1976 [65 USD/W]
Produced Silicon PV Modules (Global)
Average Price [USD
2010 [1.4 USD/W]
10,000 100,000 Cumulative Global Capacity [MW]
Figure 3.17 | Solar price experience or learning curve for silicon PV modules. Data dis- played follow the supply and demand fluctuations. Data source: Maycock (1976-2003); Bloomberg (2010).
decreased significantly over the past couple of decades and is projected to continue decreasing rapidly as PV technology and markets mature. However, the system price decrease11 varies significantly from region to region and depends strongly on the implemented support schemes and maturity of markets (Wiser et al., 2009). Figure 3.18 shows the system price developments in Europe, Japan, and the USA.
The capacity-weighted average investment costs of PV systems installed in the USA declined from USD2005 9.7/W in 1998 to USD2005 6.8/W in 2008. This decline was attributed primarily to a drop in non-module (BOS) costs. Figure 3.18 also shows that PV system prices continued to decrease considerably since the second half of 2008. This decrease is considered to be due to huge increases in production capacity and pro- duction overcapacities and, as a result, increased competition between PV companies (LBBW, 2009; Barbose et al., 2010; Mints, 2011). More generally, Figure 3.18 shows that the gap between PV system prices or investment cost between and within different world regions narrowed until 2005. In the period from 2006 to 2008, however, the cost spread widened at least temporarily. The first-quarter 2010 average PV sys- tem price in Germany dropped to € 2,864/kWp (USD2005 3,315/kWp) for systems below 100 kWp (Bundesverband Solarwirtschaft e.V., 2010). In 2009, thin-film projects at utility scale were realized at costs as low as USD2005 2.72/Wp (Bloomberg, 2010).
O&M costs of PV electricity generation systems are low and are found to be in a range between 0.5 and 1.5% annually of the initial investment costs (Breyer et al., 2009; IEA, 2010c).
System prices determine the investment cost for independent project developers. Since, prices can contain profit mark-ups, the investment cost may be higher for independent project developers than for vertically integrated companies that are engaged in the production of PV systems or components thereof.
Direct Solar Energy
The main parameter that influences the capacity factor of a PV system is the actual annual solar irradiation at a given location given in kWh/ m2/yr. Capacity factors for PV installations are found to be between 11 and 24% (Sharma, 2011), which is in line with earlier findings of the IEA Implementing Agreement PVPS (IEA, 2007), which found that most of the residential PV systems had capacity factors in the range of 11 to 19%. Utility-scale systems currently under construction or in the planning phase are projected to have 20 to 30% capacity factors (Sharma, 2011).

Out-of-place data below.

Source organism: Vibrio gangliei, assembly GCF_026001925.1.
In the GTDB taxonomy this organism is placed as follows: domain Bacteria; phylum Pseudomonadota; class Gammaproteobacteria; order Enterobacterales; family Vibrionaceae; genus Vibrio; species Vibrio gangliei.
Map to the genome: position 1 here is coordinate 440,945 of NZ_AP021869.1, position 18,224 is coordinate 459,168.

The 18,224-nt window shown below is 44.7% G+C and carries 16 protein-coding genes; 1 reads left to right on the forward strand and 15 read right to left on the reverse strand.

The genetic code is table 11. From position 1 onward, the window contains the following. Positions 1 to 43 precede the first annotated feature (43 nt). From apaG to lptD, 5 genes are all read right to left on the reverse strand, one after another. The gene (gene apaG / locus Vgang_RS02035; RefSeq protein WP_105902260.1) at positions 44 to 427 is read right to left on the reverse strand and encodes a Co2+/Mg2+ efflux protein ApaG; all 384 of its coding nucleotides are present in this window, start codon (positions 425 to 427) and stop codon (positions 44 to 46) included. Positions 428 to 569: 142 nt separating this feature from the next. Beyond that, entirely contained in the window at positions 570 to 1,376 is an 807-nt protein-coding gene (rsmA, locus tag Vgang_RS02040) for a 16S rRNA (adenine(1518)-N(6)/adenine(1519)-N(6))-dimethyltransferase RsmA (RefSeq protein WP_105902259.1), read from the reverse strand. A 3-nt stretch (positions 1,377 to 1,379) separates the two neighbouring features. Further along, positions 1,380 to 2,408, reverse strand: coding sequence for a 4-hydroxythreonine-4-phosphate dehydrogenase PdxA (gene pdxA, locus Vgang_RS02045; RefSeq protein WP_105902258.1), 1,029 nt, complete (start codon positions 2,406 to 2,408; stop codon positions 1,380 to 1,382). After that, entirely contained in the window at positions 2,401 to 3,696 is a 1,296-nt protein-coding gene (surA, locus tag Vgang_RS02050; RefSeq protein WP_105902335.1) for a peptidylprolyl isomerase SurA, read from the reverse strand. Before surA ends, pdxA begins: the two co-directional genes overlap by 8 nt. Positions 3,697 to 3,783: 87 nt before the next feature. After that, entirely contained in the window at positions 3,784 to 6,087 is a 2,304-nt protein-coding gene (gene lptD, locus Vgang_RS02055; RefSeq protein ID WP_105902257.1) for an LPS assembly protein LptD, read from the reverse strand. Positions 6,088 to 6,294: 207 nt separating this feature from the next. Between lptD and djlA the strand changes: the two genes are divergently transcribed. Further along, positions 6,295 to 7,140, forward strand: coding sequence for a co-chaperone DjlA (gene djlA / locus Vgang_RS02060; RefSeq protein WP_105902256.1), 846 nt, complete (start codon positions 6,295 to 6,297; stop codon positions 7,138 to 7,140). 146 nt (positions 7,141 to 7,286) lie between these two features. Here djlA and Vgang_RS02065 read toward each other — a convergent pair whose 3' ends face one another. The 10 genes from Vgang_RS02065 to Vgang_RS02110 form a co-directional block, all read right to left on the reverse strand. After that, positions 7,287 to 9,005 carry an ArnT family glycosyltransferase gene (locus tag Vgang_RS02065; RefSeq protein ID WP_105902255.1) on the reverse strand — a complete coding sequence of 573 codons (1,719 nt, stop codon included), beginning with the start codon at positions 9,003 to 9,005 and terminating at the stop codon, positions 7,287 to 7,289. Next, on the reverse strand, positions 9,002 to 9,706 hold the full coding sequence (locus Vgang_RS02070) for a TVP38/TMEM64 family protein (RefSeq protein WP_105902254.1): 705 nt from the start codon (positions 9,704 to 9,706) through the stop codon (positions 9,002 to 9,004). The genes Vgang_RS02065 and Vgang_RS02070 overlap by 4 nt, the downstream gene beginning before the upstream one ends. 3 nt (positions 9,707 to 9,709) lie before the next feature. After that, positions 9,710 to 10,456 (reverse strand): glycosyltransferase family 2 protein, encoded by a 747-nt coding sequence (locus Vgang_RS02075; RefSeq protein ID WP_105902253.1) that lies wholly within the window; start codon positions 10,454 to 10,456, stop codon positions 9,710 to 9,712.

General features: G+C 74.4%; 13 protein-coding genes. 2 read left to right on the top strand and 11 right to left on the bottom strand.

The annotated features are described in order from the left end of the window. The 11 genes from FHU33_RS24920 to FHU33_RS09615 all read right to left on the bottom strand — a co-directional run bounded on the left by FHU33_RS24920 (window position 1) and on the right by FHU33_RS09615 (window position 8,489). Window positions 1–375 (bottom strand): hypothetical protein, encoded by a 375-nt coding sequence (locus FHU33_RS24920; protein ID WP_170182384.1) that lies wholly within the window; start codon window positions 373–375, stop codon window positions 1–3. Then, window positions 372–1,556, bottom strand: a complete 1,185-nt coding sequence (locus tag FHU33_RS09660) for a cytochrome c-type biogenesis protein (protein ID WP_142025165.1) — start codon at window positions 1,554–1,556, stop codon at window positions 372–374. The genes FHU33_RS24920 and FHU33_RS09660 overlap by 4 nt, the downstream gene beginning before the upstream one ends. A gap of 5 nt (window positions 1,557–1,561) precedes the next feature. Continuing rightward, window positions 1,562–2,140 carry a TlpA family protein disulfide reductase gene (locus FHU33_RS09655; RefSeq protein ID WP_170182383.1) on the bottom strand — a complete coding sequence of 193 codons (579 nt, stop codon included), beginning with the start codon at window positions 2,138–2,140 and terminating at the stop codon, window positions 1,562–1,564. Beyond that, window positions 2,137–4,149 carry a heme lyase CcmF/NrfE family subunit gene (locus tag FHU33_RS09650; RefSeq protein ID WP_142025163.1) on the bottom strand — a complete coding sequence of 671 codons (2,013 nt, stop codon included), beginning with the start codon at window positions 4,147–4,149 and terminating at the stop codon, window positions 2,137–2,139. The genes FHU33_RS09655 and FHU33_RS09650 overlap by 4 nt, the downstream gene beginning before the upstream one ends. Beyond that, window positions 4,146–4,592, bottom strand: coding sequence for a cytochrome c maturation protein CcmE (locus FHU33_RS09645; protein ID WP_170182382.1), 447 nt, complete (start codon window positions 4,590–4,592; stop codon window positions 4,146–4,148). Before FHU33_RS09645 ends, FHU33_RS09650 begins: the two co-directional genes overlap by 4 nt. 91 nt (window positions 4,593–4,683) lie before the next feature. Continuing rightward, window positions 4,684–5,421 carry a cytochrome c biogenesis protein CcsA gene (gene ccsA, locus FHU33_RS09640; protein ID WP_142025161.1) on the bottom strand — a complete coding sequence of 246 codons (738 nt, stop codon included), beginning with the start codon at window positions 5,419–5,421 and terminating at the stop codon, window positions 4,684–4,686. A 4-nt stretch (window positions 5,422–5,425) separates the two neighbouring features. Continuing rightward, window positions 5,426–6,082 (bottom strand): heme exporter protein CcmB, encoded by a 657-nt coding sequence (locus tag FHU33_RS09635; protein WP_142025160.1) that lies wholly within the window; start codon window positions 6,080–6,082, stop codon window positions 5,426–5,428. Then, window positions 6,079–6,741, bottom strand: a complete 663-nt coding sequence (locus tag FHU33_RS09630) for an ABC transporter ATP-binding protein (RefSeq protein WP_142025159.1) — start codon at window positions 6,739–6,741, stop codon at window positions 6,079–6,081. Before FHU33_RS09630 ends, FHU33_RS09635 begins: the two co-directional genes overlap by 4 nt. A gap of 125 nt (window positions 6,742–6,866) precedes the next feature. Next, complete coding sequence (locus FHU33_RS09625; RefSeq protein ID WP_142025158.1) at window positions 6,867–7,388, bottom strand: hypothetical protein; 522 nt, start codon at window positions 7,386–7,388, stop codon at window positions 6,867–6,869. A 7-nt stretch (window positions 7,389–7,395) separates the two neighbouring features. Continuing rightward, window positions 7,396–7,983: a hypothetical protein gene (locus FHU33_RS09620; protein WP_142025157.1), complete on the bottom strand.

Based on recent data representative of the global range of investment cost around 2008 as discussed above, assumptions provided in Annex III of this report, and the methods specified in Annex II, the following two plots show the sensitivity of the LCOE of various types of PV systems with respect to investment cost (Figure 3.19a) and discount rates (Figure 3.19b) as a function of the capacity factor.
Note that 1-axis tracking for utility-scale PV systems range from 15-20% increase in investment cost over fixed utility-scale PV systems. Modeling studies for c-Si indicate 16% increase for 1-axis tracking over fixed utility-scale PV systems (Goodrich et al., 2011). In 2008 and 2009, com- mercial rooftop PV systems of 20 to 500 kW were reported to be roughly 5% lower in investment cost than residential rooftop PV systems of 4 to 10 kW (NREL, 2011).
These figures highlight that the LCOE of individual projects depends strongly on the particular combination of investment costs, discount rates and capacity factors as well as on the type of project (residential, commercial, utility-scale).
Several studies have published LCOEs for PV electricity generation based on different assumptions and methodologies. Based on investment cost for thin-film projects of USD2005 2.72/Wp in 2009 and further assump- tions, Bloomberg (2010) finds LCOEs in the range of 14.5 and 36.3 US cent2005/kWh. Breyer et al. (2009) find LCOEs in the range of 19.2 to 22.6
/kWh in regions of high solar irradiance (>1,800 kWh/m2/yr)
in Europe and the USA in 2009. All of these ranges can be considered to be reasonably achievable according to the LCOE ranges shown in Figure 3.19 and included in Annex III.
Assuming the PV market will continue to grow at more than 35% per year, the cost is expected to drop more than 50% to about 7.3 US
/kWh by 2020 (Breyer et al., 2009). Table 3.5 shows the 2010
IEA PV roadmap projections, which are somewhat less ambitious, but still show significant reductions (IEA, 2010c). The underlying deploy- ment scenario assumes 3,155 GW of cumulative installed PV capacity by 2050.
The goal of the US DOE Solar Program’s Technology Plan is to make PV-generated electricity cost-competitive with market prices in the USA by 2015.Their ambitious energy cost targets for various market sectors are 8 to 10 US cents2005/kWh for residential, 6 to 8 US cents2005/kWh for commercial